The Design of Apple’s Credit Card →

April 9, 2019 · 13:30

Arun Venkatesan, on his blog:

I took a close look at the cardholder name and I noticed that it’s set in a new rounded version of the normal San Francisco font. For a few years, Apple has been using San Francisco Compact Rounded, a rounded version of the font used on the Apple Watch. This is the first time I have seen a rounded version of San Francisco though. The telltale sign is the lack of the flat sides that are most prominent in SF Compact’s lowercase a, e and o.

I haven’t yet compared SF Compact Rounded with SF Rounded myself, so I’ll trust Arun that they are indeed different, but I’m very curious how much further will the San Francisco family of fonts expand and how Apple will use them in the future.


100 Years of Bauhaus →

March 14, 2019 · 10:46

The Bauhaus was a lively school of ideas and a field for experimenting in the free and applied arts, design, architecture and educational methods. Here we present the phases the Bauhaus went through, the places where it based its activities, its teaching, the people behind it and their works.


The Design Flaw Behind MacBook Pro’s “Stage Light” Effect →

January 22, 2019 · 19:00

Taylor Dixon, for iFixit:

The issue is fairly simple: the current generation of MacBook Pro laptops (2016–present) uses flexible ribbon cables to connect the display to a display controller board beneath the Touch Bar. These cables wrap over the board, where they’re secured by a pair of spring-loaded covers—and they’re subjected to the stress of bending with every opening and closure of the laptop. Within a seemingly short time, those cables are starting to fatigue and tear. The backlight cable is generally the first to go, producing the infamous “stage light” symptoms, and eventually giving out entirely when the laptop is opened more than about 40° […]

But the bigger problem is that, in an apparent effort to make the display as thin as possible, Apple designed the cables as part of the display, so they cannot be replaced. This means that when (not if) those cables start to fail, the entire display unit needs to be replaced, as opposed to one or two little cables—effectively turning a $6 problem into a $600 disaster.

Imagine if you had to replace half of your car because a cable stopped working. This is simply horrible design.


Why It’s Hard to Read the Time on the Infograph Apple Watch Face →

October 10, 2018 · 15:42

Marco Arment:

The Apple Watch is an amazing feat of technology. It’s a computer. It can display anything. With no mechanical or physical limitations to hold us back, any watch-face design from anyone could plausibly be built, enabling a range of creativity, style, and usefulness that no single company could ever design on its own.

But they won’t let us. In a time when personal expression and innovation in watch fashion should be booming, they’re instead being eroded, as everyone in the room is increasingly wearing the same watch with the same two faces.

Open this door, Apple.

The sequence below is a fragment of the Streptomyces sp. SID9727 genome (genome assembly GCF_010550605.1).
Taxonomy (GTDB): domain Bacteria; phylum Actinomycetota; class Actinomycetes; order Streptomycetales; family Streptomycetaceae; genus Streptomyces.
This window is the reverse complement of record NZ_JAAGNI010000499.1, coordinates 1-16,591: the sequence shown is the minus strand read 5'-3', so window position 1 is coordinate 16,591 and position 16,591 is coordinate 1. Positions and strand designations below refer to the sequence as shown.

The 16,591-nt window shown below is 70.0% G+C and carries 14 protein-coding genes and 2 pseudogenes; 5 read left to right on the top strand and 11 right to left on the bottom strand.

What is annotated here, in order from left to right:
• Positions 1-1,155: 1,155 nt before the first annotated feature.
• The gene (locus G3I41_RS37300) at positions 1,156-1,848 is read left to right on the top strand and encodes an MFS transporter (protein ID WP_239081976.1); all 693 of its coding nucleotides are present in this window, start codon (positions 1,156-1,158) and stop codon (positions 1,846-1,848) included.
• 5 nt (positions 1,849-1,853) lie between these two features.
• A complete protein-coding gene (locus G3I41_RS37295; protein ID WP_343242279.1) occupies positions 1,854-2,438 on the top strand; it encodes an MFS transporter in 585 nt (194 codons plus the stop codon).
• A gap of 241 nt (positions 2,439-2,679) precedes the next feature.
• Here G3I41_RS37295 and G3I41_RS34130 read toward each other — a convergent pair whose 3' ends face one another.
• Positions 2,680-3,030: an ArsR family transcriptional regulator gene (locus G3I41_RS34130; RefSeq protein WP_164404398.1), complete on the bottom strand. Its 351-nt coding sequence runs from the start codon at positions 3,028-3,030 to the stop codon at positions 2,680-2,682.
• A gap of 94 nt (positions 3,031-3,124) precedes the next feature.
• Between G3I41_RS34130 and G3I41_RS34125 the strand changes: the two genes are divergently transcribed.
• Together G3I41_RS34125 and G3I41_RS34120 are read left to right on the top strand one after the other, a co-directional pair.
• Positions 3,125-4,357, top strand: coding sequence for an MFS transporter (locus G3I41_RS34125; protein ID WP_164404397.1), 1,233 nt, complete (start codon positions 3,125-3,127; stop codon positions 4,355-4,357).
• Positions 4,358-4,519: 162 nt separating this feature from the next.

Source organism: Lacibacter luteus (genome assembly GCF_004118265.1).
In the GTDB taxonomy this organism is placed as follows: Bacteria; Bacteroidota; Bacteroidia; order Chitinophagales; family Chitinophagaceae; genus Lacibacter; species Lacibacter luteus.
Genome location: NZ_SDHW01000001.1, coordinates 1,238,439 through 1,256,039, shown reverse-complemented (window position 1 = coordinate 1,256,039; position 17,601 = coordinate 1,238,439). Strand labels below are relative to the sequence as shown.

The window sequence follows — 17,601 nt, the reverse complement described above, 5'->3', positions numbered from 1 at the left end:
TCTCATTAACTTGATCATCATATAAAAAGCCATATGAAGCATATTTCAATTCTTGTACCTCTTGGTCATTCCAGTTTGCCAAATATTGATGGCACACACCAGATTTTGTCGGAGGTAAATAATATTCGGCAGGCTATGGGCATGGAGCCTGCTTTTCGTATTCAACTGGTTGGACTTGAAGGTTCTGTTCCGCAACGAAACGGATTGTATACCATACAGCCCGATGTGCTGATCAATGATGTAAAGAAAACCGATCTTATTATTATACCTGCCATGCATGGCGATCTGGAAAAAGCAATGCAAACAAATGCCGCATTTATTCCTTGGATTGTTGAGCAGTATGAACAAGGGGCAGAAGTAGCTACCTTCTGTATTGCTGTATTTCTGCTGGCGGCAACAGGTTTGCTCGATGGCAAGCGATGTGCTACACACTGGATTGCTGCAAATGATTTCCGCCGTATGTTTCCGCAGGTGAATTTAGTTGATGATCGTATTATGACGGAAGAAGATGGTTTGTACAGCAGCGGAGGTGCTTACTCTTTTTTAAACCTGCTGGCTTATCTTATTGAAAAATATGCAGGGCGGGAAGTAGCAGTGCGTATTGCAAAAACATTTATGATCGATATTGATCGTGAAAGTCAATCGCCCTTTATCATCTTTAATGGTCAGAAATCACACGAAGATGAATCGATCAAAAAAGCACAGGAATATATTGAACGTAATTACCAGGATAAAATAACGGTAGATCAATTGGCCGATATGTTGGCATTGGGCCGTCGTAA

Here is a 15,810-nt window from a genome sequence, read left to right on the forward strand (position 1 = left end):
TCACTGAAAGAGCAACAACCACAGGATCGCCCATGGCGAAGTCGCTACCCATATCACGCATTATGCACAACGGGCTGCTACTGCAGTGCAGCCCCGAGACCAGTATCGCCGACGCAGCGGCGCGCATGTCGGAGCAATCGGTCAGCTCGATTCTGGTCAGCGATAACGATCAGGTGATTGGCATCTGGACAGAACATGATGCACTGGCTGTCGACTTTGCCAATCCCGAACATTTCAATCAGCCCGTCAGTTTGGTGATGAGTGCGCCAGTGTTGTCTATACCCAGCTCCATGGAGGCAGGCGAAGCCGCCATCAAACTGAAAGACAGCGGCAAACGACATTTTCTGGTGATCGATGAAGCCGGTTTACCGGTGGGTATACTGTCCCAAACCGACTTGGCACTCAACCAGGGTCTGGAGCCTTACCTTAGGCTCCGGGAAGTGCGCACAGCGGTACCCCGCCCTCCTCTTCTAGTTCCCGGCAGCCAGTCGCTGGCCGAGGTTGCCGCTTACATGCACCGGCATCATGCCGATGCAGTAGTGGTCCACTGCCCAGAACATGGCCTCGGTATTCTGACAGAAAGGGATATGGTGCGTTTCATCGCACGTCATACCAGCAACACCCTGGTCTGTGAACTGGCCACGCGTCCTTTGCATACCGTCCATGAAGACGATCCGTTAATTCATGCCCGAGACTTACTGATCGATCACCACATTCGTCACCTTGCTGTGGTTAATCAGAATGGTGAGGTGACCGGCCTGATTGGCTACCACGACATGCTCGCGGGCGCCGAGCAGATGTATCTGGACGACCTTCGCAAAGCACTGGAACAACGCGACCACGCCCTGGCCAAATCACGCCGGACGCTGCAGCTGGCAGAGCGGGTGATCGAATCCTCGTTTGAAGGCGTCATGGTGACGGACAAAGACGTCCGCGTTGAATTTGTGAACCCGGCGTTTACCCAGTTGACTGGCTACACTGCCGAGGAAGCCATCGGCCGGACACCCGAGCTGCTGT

Apple could hand pick a few designers and developers for all I care. The current selection of Watch faces is stale and long in the tooth too. They need to address this sooner rather than later.


Paweł Jońca Featured on RetroSupply as One of the Most Inspiring Retro Illustrators →

August 24, 2018 · 09:49

Dustin Lee, for RetroSupply:

We’ve come across some incredible retro and vintage illustrators in our time. Whether you’re into mid-century advertising, pop art, traditional hand-lettering or beyond, there are some insanely talented artists pushing the boundaries of design and illustration – so we thought we’d round together a few of our favorites into one inspiring list of visual eye candy.

Paweł’s work is exemplary and I’m proud to have it hanging on my wall. He also illustrates our monthly iMagazine editions since 2008 or so. You can view some of his favourite pieces here.


The Bullshit Web →

August 3, 2018 · 11:08

Nick Heer:

An honest web is one in which the overwhelming majority of the code and assets downloaded to a user’s computer are used in a page’s visual presentation, with nearly all the remainder used to define the semantic structure and associated metadata on the page. Bullshit — in the form of CPU-sucking surveillance, unnecessarily-interruptive elements, and behaviours that nobody responsible for a website would themselves find appealing as a visitor — is unwelcome and intolerable.

Whenever I stumble upon a web page which falls under Nick’s “bullshit” category, I just close it. This includes sites that demand I turn off my script blocker, which I use to block “CPU-sucking surveillance” and similar items.

It’s really past time that we started cleaning up this dump that we created.


Limited Edition Tesla Surfboard →

July 30, 2018 · 10:14

Designed by the Tesla Design Studio in collaboration with Lost Surfboards and Matt “Mayhem” Biolos, surfboard shaper for World Surf League Championship athletes. The Limited Edition Tesla Surfboard features a mix of the same high-quality matte and gloss finishes used on all our cars. The deck is reinforced with light-weight “Black Dart” carbon fiber, inspired by the interiors in our cars, and featuring tonal logos in subtle contrast gloss.

Model S, X and 3 can comfortably accommodate this surfboard on either the inside or outside of the vehicle.

I know nothing about surfboards but it is beautiful. And sold-out already.


The MacBook Pro Core i9 Cannot Maintain Its Base Clock Speed Under Load

July 18, 2018 · 13:44

Dave Lee posted a video yesterday, showing a Core i9 mid 2018 MacBook Pro averaging 2.2 GHz under load, during an Adobe Premiere render.